Likewise, the rewards of the other world are the eternal life which is clearly mentioned in all the Holy Books, the divine perfections, the eternal bounties and everlasting felicity. The rewards of the other world are the perfections and the peace obtained in the spiritual worlds after leaving this world, while the rewards of this life are the real luminous perfections which are realized in this world, and which are the cause of eternal life, for they are the very progress of existence.
(Abdu’l-Baha, Some Answered Questions, p. 223)

The reward and punishment of society, which is in the hands of governments, has a relationship to the people’s awareness of spiritual reward and punishment. Social order can only function if most of the people, most of the time, obey the laws and, more than that, treat one another decently. Government coercion is there as a threat, but it can only be actually applied to exceptions, or the police and prison system will be overwhelmed. And people’s awareness of spiritual reward and punishment is taught: at least for most people, it does not happen spontaneously. Abdu’l-Baha writes:

There are some who imagine that an innate sense of human dignity will prevent man from committing evil actions and ensure his spiritual and material perfection. That is, that an individual who is characterized with natural intelligence, high resolve, and a driving zeal, will, without any consideration for the severe punishments consequent on evil acts, or for the great rewards of righteousness, instinctively refrain from inflicting harm on his fellow men and will hunger and thirst to do good. And yet, if we ponder the lessons of history it will become evident that this very sense of honor and dignity is itself one of the bounties deriving from the instructions of the Prophets of God. We also observe in infants the signs of aggression and lawlessness, and that if a child is deprived of a teacher’s instructions his undesirable qualities increase from one moment to the next. It is therefore clear that the emergence of this natural sense of human dignity and honor is the result of education. Secondly, even if we grant for the sake of the argument that instinctive intelligence and an innate moral quality would prevent wrongdoing, it is obvious that individuals so characterized are as rare as the philosopher’s stone. … Aside from this, if that rare individual who does exemplify such a faculty should also become an embodiment of the fear of God, it is certain that his strivings toward righteousness would be strongly reinforced.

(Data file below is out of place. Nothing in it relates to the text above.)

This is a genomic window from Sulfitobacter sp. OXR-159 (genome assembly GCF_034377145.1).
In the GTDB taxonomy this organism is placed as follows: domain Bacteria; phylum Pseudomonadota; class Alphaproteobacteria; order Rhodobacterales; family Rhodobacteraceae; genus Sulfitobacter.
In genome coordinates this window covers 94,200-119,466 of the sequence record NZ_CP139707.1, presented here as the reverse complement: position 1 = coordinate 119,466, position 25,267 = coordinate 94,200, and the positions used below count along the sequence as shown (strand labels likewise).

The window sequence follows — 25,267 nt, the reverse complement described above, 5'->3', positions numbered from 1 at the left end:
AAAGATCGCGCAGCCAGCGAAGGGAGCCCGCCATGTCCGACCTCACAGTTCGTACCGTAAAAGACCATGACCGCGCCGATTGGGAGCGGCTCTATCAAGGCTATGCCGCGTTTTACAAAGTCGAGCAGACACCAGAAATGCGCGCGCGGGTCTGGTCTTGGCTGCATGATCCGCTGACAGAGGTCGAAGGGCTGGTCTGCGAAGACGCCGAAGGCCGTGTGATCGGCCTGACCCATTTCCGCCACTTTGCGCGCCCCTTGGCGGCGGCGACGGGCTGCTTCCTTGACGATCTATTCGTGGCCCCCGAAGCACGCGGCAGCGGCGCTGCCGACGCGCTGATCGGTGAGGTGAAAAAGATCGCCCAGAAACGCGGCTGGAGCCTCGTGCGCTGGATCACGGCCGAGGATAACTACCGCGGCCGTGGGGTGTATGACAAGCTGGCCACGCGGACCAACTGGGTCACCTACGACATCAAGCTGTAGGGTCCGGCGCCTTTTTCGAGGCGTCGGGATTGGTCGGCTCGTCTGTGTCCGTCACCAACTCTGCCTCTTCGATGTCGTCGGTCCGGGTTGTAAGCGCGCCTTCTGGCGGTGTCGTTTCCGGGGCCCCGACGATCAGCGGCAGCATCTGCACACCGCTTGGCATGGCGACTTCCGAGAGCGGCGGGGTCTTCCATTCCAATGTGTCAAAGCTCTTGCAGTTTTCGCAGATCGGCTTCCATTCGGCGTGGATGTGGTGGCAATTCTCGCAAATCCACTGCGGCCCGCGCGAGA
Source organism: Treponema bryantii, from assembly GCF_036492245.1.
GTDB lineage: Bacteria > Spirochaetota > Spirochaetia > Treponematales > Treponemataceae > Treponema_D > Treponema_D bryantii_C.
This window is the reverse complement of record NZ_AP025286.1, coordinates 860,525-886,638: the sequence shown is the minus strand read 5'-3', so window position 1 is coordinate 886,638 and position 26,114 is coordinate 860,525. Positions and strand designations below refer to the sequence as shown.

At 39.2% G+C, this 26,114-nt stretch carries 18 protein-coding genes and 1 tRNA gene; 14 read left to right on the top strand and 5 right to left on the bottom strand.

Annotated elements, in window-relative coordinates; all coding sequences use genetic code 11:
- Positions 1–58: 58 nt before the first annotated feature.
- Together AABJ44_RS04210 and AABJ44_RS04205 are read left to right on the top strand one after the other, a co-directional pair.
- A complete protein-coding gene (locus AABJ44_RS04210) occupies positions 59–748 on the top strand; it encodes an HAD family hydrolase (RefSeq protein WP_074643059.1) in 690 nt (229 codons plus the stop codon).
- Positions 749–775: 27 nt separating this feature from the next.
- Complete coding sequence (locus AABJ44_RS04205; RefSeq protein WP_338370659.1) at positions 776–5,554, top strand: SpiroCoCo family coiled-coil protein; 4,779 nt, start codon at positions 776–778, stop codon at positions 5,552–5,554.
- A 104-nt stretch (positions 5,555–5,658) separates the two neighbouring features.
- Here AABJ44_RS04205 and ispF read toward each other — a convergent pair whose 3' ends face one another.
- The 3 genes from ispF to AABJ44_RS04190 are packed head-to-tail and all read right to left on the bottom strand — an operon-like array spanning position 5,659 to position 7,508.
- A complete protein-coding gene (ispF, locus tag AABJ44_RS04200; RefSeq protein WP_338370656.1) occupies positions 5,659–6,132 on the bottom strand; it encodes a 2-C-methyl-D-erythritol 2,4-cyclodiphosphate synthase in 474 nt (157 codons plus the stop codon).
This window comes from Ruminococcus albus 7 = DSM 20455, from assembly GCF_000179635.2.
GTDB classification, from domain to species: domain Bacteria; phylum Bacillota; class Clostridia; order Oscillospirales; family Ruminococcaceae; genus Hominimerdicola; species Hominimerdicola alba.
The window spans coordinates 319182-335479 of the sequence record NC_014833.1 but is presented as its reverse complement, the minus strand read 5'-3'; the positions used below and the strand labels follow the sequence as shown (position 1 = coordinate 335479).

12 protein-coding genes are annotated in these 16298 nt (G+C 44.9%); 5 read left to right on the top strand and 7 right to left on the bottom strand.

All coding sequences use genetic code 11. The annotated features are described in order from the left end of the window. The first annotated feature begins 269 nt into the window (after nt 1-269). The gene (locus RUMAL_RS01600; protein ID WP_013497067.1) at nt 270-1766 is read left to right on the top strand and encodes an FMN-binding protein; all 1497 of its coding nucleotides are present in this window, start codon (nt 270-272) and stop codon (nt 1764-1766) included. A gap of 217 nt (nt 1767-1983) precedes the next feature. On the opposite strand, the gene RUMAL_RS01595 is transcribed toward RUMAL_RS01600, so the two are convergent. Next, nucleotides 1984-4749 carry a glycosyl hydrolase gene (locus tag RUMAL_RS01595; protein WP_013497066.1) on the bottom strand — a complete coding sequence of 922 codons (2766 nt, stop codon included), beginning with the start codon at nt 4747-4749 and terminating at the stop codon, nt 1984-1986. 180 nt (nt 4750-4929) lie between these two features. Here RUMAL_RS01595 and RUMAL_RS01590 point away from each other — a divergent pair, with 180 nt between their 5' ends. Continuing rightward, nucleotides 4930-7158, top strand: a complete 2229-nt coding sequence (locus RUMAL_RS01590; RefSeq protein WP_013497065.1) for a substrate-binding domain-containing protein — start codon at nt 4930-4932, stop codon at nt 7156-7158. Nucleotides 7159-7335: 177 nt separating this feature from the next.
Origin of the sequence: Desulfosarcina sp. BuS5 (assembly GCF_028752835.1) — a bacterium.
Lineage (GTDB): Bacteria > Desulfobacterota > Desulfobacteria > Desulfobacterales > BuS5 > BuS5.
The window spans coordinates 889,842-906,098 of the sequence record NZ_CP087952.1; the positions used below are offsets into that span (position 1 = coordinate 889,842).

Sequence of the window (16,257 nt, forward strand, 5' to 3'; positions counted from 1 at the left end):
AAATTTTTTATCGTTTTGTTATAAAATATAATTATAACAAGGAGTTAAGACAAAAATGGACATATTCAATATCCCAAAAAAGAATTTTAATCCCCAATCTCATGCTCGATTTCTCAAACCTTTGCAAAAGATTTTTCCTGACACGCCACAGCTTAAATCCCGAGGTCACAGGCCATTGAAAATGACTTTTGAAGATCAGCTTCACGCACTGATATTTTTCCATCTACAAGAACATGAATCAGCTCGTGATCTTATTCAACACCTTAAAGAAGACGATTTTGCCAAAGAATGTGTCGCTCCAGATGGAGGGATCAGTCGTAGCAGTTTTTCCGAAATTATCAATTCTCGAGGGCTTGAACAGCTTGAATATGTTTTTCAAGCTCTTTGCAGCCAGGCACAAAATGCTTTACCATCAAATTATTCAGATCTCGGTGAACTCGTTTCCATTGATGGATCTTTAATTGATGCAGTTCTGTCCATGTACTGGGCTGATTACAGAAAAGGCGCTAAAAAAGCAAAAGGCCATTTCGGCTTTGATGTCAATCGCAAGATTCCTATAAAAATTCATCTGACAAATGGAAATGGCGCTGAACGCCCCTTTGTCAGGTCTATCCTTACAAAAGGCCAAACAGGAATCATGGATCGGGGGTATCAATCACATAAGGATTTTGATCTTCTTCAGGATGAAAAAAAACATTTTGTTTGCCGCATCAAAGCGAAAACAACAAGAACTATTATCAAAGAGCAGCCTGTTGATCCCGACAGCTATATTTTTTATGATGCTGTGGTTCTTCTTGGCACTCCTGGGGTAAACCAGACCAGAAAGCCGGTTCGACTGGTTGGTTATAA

Universal benefits derive from the grace of the Divine religions, for they lead their true followers to sincerity of intent, to high purpose, to purity and spotless honor, to surpassing kindness and compassion, … It is religion, to sum up, which produces all human virtues, and it is these virtues which are the bright candles of civilization. … The purpose of these statements is to make it abundantly clear that the Divine religions, the holy precepts, the heavenly teachings, are the unassailable basis of human happiness, and that the peoples of the world can hope for no real relief or deliverance without this one great remedy. (Abdu’l-Baha, The Secret of Divine Civilization, p. 97)

~~ Sen McGlinn ~~